static method in Abstract class

Can a static method be a member of Abstract Class?

Read here for What is a abstract method? and what is abstract class?

static method is associated with class and not with individual objects of the class.

Yes, an abstract class can have static methods. But a static method cannot be abstract.

Also remember that, static methods take part in inheritance.
But static methods do not take part in polymorphism.

Below example shows that an abstract class, can have static method.


abstract class Abs1{
	int i,j;
	Abs1(){
		super();
		System.out.println("Abs1() Constructor");
	}

	Abs1(int i, int j)
	{
		this();
		this.i = i;
		this.j = j;
		System.out.println("Abs1(int i, int j) Constructor");
	}

	public static void met1()
	{
		System.out.println("met1() method in Abs1 class");
	}
}

public class AbstractDemo extends Abs1{

	AbstractDemo(){
		System.out.println("AbstractDemo() Constructor");
	}
	public static void main(String args[])
	{
		AbstractDemo obj = new AbstractDemo();
		System.out.println("in main() method");

		Abs1.met1();
	}
}

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What is purpose of constructors in Abstract classes?

Abstract class is a class, which cannot be directly instantiated. Abstract class may or may not have abstract methods. A class can be declared abstract, by specifying abstract keyword.

An abstract method is a method, whose declaration is provided in abstract class, and this method’s definition is provided by any of the Derived class.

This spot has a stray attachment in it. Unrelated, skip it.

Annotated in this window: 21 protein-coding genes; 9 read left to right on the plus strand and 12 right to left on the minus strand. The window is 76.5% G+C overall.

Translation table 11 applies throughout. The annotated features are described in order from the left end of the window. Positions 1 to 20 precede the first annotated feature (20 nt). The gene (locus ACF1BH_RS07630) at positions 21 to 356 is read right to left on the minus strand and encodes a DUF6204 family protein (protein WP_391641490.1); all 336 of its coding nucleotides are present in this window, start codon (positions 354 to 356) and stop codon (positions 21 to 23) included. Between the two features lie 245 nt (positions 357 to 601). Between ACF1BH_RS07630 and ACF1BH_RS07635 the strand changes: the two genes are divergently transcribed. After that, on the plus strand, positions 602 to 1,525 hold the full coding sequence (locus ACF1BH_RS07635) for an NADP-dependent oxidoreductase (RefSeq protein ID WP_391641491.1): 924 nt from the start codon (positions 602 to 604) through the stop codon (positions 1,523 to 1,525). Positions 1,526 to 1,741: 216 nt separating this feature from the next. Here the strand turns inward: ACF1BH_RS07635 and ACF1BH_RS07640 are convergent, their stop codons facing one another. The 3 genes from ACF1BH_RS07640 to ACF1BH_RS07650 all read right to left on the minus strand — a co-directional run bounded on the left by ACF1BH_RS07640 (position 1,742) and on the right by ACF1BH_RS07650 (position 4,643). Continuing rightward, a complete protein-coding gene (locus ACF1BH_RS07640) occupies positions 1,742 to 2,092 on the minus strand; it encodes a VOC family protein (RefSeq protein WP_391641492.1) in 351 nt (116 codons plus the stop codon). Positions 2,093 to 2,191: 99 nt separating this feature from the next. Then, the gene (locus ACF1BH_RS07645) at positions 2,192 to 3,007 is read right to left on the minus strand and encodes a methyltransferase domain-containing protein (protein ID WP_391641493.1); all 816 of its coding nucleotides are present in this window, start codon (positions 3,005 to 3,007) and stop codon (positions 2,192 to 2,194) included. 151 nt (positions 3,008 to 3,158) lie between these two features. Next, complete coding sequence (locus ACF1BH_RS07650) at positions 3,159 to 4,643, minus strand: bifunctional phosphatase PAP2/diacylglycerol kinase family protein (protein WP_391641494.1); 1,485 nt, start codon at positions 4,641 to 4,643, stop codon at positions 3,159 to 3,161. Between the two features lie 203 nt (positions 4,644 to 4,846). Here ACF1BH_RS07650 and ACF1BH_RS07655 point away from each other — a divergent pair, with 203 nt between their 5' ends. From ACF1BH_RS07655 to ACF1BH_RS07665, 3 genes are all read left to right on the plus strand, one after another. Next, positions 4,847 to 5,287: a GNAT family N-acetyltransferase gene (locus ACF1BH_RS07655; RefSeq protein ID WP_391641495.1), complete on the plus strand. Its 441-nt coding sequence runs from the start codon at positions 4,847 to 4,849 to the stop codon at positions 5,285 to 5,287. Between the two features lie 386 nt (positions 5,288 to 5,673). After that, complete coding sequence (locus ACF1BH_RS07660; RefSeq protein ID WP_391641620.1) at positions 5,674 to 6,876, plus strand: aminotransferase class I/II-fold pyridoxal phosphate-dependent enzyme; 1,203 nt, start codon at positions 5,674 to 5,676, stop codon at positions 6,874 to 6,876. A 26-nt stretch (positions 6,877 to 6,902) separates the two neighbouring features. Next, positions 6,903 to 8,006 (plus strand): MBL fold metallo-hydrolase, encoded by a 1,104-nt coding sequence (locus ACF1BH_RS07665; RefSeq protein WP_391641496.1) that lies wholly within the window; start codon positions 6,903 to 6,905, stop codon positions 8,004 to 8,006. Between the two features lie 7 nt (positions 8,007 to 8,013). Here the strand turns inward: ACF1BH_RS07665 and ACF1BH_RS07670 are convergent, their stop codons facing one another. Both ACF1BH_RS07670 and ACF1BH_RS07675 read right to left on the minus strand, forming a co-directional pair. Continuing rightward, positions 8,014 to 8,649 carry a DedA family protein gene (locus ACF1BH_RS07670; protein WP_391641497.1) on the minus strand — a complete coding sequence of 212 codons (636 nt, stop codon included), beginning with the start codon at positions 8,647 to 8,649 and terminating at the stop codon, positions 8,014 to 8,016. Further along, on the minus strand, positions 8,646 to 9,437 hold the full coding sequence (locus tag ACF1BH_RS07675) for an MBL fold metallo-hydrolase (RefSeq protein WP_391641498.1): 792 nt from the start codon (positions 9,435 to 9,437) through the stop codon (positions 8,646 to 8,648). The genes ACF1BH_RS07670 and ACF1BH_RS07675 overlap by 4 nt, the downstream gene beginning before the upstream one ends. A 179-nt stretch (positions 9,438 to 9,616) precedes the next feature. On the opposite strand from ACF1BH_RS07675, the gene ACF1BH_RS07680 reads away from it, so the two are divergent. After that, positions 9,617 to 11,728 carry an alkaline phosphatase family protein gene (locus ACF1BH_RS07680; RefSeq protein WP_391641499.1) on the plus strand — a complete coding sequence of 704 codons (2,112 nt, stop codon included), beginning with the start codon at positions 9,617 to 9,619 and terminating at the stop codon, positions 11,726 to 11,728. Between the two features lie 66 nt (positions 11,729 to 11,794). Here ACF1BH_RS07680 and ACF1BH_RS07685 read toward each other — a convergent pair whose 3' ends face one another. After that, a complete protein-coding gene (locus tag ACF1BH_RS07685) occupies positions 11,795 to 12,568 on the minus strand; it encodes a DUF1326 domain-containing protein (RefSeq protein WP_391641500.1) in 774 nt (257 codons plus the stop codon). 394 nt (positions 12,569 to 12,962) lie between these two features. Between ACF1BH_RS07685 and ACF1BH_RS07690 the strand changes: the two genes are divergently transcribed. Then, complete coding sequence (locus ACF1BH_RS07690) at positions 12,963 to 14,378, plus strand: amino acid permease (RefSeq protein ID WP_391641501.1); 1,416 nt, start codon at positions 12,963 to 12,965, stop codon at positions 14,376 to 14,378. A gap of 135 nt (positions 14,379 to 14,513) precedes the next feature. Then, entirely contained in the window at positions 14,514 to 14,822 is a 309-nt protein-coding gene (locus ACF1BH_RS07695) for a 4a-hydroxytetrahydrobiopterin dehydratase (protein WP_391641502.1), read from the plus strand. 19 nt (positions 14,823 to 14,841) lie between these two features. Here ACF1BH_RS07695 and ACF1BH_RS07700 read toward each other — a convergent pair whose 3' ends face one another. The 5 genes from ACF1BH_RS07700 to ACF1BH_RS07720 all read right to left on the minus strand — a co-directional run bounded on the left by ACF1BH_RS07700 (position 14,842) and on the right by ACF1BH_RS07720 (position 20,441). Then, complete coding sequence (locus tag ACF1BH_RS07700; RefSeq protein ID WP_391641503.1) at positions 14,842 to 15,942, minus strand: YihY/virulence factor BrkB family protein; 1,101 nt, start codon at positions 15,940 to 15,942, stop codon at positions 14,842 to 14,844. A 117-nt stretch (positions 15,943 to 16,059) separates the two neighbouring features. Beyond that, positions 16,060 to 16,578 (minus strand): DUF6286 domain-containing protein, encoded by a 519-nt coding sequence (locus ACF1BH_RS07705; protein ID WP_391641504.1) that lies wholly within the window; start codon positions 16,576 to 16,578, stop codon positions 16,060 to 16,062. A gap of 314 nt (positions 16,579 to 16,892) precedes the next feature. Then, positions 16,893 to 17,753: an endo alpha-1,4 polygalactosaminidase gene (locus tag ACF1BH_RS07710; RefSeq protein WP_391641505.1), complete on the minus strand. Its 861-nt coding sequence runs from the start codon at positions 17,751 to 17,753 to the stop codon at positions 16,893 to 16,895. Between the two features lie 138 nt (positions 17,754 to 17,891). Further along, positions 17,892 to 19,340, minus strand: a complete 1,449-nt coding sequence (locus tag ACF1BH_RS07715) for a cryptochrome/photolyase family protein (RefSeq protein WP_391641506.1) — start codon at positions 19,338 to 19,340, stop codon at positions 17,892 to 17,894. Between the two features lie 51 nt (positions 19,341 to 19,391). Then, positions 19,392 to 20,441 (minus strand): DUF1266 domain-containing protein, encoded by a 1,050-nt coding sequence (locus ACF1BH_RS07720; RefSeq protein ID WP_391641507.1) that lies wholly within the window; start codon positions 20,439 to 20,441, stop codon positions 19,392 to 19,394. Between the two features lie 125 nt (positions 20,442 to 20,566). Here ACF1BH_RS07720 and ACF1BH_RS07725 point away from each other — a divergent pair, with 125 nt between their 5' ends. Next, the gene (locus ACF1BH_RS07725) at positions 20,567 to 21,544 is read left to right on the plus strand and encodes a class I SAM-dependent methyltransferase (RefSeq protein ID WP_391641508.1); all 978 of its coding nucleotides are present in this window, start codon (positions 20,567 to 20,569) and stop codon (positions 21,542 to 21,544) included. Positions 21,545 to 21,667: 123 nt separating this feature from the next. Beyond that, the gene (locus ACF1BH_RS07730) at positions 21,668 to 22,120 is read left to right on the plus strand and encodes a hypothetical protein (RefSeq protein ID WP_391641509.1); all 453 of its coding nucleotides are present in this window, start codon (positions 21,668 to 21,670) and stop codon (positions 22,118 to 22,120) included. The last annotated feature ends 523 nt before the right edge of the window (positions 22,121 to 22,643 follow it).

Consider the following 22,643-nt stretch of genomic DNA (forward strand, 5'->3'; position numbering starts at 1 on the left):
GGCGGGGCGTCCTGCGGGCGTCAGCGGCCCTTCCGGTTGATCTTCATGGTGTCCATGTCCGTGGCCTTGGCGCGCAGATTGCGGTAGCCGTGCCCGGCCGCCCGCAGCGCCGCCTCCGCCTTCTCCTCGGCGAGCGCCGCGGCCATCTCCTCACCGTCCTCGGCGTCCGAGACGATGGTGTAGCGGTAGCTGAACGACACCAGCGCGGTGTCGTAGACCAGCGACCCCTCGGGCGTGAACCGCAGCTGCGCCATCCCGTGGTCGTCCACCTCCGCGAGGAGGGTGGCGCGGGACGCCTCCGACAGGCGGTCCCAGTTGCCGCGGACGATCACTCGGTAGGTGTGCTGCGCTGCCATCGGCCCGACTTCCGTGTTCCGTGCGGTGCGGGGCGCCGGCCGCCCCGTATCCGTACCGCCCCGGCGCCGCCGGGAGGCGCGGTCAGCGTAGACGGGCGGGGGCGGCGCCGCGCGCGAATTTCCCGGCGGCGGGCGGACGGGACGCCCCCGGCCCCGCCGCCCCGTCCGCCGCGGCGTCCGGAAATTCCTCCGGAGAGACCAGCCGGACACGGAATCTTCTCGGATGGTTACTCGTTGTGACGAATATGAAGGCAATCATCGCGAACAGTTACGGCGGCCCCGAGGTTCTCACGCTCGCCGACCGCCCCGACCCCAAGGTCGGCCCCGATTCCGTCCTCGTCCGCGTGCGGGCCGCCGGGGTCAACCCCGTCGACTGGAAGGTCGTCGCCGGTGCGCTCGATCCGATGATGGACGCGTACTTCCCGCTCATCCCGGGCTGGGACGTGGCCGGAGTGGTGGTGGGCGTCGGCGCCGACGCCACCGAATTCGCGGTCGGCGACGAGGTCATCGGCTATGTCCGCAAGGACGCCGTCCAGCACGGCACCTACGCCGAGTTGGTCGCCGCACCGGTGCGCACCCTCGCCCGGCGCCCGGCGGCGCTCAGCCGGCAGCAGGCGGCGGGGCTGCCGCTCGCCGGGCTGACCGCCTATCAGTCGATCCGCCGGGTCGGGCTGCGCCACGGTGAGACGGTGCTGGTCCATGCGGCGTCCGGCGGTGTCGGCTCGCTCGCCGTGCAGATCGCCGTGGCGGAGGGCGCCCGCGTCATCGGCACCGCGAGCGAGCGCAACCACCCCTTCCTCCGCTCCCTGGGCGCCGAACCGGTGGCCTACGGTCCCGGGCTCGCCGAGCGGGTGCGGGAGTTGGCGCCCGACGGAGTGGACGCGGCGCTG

As known, an abstract class cannot be instantiated, i..e object of an abstract class cannot be created, directly.

In any class, Constructor just initializes data members, and does not create an object.
Similarly Constructor in Abstract class does not create an object, and just initializes data members.

Also, note that
1. Constructor cannot be abstract.
2. super(), this() and this. can be used in abstract classes, as shown in below example.

abstract class Abs1{
	int i,j;
	Abs1(){
		System.out.println("Abs1() Constructor");
	}

	Abs1(int i, int j)
	{
		this();
		this.i = i;
		this.j = j;
		System.out.println("Abs1(int i, int j) Constructor");
	}
}

public class AbstractDemo extends Abs1{

	AbstractDemo(){
		System.out.println("AbstractDemo() Constructor");
	}
	public static void main(String args[])
	{
		AbstractDemo obj = new AbstractDemo();
		System.out.println("in main() method");
	}
}

Output:
Abs1() Constructor
AbstractDemo() Constructor
in main() method

Below is an example in which a derived class from an abstract class, is also abstract

package p1;

abstract class A1{
	public void met1(){
		System.out.println("met1() in A1");
	}

	static void test()
	{
		System.out.println("test()");
	}

	abstract public void met2();

	abstract public void met3();
}


//class B1 need to be declared abstract as it does not implement met3() of A1 class
abstract class B1 extends A1{
	public void met2()
	{
		System.out.println("met2() in B1");
	}
}

class C1 extends B1{
	public void met3()
	{
		System.out.println("met3() in C1");
	}
}

public class AbstractDemo {